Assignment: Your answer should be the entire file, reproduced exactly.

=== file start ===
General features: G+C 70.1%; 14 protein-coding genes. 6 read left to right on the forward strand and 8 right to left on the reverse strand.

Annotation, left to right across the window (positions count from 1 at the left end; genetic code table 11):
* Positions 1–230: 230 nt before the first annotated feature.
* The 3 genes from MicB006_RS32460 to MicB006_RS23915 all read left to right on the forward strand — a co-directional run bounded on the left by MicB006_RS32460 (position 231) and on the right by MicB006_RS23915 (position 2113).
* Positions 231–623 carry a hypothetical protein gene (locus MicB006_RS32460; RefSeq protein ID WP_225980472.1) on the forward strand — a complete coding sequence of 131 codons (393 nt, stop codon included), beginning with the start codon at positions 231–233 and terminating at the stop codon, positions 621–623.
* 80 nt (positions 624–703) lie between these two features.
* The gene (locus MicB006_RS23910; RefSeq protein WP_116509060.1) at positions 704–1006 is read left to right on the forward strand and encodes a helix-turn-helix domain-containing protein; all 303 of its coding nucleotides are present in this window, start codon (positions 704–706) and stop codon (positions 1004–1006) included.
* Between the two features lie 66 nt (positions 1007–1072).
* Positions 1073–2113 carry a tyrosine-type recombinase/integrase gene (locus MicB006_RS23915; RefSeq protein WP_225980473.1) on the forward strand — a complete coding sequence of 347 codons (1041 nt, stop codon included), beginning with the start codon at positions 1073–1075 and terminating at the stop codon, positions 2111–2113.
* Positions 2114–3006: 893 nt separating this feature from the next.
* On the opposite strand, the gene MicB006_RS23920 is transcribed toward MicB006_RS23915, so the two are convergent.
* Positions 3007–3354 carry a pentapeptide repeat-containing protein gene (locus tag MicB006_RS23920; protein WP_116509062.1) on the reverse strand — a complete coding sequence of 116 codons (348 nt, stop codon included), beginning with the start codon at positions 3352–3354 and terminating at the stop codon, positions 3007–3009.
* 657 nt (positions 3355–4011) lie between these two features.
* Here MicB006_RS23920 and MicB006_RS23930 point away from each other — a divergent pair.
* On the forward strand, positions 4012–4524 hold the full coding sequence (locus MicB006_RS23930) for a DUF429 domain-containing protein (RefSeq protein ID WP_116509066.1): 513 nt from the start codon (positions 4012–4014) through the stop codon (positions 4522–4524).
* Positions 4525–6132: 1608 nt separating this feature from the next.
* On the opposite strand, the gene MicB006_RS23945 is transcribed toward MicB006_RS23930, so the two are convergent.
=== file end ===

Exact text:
General features: G+C 70.1%; 14 protein-coding genes. 6 read left to right on the forward strand and 8 right to left on the reverse strand.

Annotation, left to right across the window (positions count from 1 at the left end; genetic code table 11):
* Positions 1–230: 230 nt before the first annotated feature.
* The 3 genes from MicB006_RS32460 to MicB006_RS23915 all read left to right on the forward strand — a co-directional run bounded on the left by MicB006_RS32460 (position 231) and on the right by MicB006_RS23915 (position 2113).
* Positions 231–623 carry a hypothetical protein gene (locus MicB006_RS32460; RefSeq protein ID WP_225980472.1) on the forward strand — a complete coding sequence of 131 codons (393 nt, stop codon included), beginning with the start codon at positions 231–233 and terminating at the stop codon, positions 621–623.
* 80 nt (positions 624–703) lie between these two features.
* The gene (locus MicB006_RS23910; RefSeq protein WP_116509060.1) at positions 704–1006 is read left to right on the forward strand and encodes a helix-turn-helix domain-containing protein; all 303 of its coding nucleotides are present in this window, start codon (positions 704–706) and stop codon (positions 1004–1006) included.
* Between the two features lie 66 nt (positions 1007–1072).
* Positions 1073–2113 carry a tyrosine-type recombinase/integrase gene (locus MicB006_RS23915; RefSeq protein WP_225980473.1) on the forward strand — a complete coding sequence of 347 codons (1041 nt, stop codon included), beginning with the start codon at positions 1073–1075 and terminating at the stop codon, positions 2111–2113.
* Positions 2114–3006: 893 nt separating this feature from the next.
* On the opposite strand, the gene MicB006_RS23920 is transcribed toward MicB006_RS23915, so the two are convergent.
* Positions 3007–3354 carry a pentapeptide repeat-containing protein gene (locus tag MicB006_RS23920; protein WP_116509062.1) on the reverse strand — a complete coding sequence of 116 codons (348 nt, stop codon included), beginning with the start codon at positions 3352–3354 and terminating at the stop codon, positions 3007–3009.
* 657 nt (positions 3355–4011) lie between these two features.
* Here MicB006_RS23920 and MicB006_RS23930 point away from each other — a divergent pair.
* On the forward strand, positions 4012–4524 hold the full coding sequence (locus MicB006_RS23930) for a DUF429 domain-containing protein (RefSeq protein ID WP_116509066.1): 513 nt from the start codon (positions 4012–4014) through the stop codon (positions 4522–4524).
* Positions 4525–6132: 1608 nt separating this feature from the next.
* On the opposite strand, the gene MicB006_RS23945 is transcribed toward MicB006_RS23930, so the two are convergent.